Sunday, June 28, 2009

Mark Smith's summer 2009 Posey Patch fly-in

So, I know this blog started as a way to document my ultralight flying adventures (hence the name), but for the last two to three years I've been tied up with some personal junk in my life. I've been building a house, not contracting it out, but building it myself. Until you get to a certain point with a house, it is the ONLY priority you can have, especially since my accommodations were less than comfortable and convenient. I still don't have a kitchen or even a stove, but I get by just fine. Even though the house is a long way from being finished, I'm at a point where I can take a bit of time off and enjoy different events. Mark Smith's fly-in is one of those events that I've missed for the last two years, but made it a point to go this year!

Many of you who read this blog know Mark Smith, many of you don't. If you ever get the chance to meet him, you will find that he's a "tell it how you see it" kind of guy. I respect this in a person. He's also a wealth of information about ultralight aircraft, especially Quicksilver ultralights and copies. As I found out this past weekend, he's also a pioneer in the realm of powered hang-gliding. These underpowered regallo wings eventually evolved into the many different types of ultralights we find in the world today.

Mark was one of the first and largest Quicksilver dealers in the 80's and 90's. Now he is an independent ultralight designer, builder and parts source for many ultralight fliers who benefit from his improved aftermarket parts and modifications. His airport, the Posey Patch, consists of two large hangars and two grass runways with a water runway nestled between them. Located in the bottoms of the Ohio river near Evansville, Indiana, It is an ultralight fliers paradise! This time of year the crops are low and there are thousands of acres all around his place. You can fly low over fields for miles at a time, popping up over hedgerows and tree lines from time-to-time, then back down over the crops and meadows. It's great flying!

My trip up to southern Indiana this year was as great as every other year that I've been. At the busiest time of the fly-in, there were at least twelve aircraft on the ground, possibly a few more in the air flying around. I'd estimate 40-50 different people attended at one point or another. I think there were eight or so people who camped on the premises for a day or more. I stayed in a tent for three nights.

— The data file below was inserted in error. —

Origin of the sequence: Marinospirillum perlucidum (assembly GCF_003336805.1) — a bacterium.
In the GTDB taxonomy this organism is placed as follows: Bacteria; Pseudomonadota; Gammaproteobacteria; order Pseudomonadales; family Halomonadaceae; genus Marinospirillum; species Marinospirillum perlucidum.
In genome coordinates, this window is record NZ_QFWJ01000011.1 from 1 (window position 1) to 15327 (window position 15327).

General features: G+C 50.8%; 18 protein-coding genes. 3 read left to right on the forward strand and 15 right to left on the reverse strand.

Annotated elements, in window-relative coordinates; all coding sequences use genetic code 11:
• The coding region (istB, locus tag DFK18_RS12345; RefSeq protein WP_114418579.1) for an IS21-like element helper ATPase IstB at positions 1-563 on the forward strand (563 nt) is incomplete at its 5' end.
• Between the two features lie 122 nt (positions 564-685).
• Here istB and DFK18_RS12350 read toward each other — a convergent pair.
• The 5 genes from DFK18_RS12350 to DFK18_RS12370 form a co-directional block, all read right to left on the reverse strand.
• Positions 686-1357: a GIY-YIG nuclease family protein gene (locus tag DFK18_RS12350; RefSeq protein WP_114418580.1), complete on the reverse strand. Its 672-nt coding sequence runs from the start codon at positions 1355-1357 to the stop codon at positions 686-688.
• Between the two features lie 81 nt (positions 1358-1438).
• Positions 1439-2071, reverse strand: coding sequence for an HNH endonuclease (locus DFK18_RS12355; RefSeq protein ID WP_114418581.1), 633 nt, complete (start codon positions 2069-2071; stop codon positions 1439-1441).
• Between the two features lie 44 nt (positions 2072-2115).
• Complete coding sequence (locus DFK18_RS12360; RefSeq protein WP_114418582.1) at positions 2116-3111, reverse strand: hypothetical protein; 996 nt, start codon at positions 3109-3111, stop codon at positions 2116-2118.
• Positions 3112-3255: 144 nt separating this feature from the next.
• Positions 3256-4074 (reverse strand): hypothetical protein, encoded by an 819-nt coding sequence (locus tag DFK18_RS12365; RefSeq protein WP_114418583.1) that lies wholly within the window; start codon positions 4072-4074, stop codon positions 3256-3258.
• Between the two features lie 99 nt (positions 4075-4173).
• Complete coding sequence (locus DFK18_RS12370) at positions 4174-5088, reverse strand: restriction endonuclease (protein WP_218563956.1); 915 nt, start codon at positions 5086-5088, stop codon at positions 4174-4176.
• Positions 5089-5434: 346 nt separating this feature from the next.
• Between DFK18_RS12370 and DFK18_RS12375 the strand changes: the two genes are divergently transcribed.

Ultralight fliers are a different sort of people. Most of them have great flying stories, usually about mistakes or close calls that others have made. Once in a while, you will find them honest enough to tell you about the mistakes they have made and the emotional, physical and monetary cost associated with the mistake. The best thing about them though is the fact that they love to laugh! I laughed more this weekend than I have in the past 6 months total! I wouldn't doubt that some of them actually practice comedy routines for that once in a lifetime possibility that somebody might offer them an actual audience. I won't mentions any names...oh...well, yeah, I will....Norm and Jeff! The bottom line is this, everybody that I spoke with whether they were friends I have met previously or friends that I met for the first time...All were pleasant and friendly. I just can't emphasize that enough!

The aircraft assortment ranged from several CGS Hawks in different configurations, A couple of Quicksilver GT500 planes, a few GT400 planes, MX's, Sports, Sprints and of course, Mark's modified Quick-alikes, the Gray Navy and Navette. I fell in love with flying Navette. It is plane that will fly almost as slow as the slowest Quicksilver and will almost keep up with the GT400 planes if you give it enough throttle! I would estimate that speed range to be 25 to 55. All of us ultralight pilots know that true ultralights NEVER exceed 55MPH in level flight. That would be against the rules, wouldn't it!

I flew two different airplanes while I was at the fly-in. Mark is gracious enough to rent his airplanes to individuals that he knows are able to fly well enough not to bend them up. One of the airplanes, the "Gray Navy" I flew in two different configurations, with wheels and with floats. I didn't do much float flying. Because of the heat and my heavy body weight, it just didn't climb well and in my older (wiser) age, I don't like to push the envelope. After all, the plane itself is over 100 pounds heavier with the floats attached. When I was taking off, I barely made it out of the canal with only about 20 feet to spare. I would have preferred 100 feet or so. As I was attempting to climb out, altitude wasn't coming easily and instead of just feeling the plane and it's attitude, I had to actually watch the airspeed indicator and adjust the elevator before I was able to get over 100 feet of altitude. For those who don't fly, this might sound dramatic and scary, but it all takes place in a period of 5 to 10 seconds after leaving the surface and it's quite automatic. I'm just used to flying Mark's planes that have plenty of power to climb however you want and I neglected this when flying with the floats. In any case, I immediately set up the approach to land and nailed a landing and that was enough flying for me. Andrew, the airline transport pilot weights about 40 pounds less than I and he didn't have any difficulty with the floats at all. He flew with the floats every chance he could get!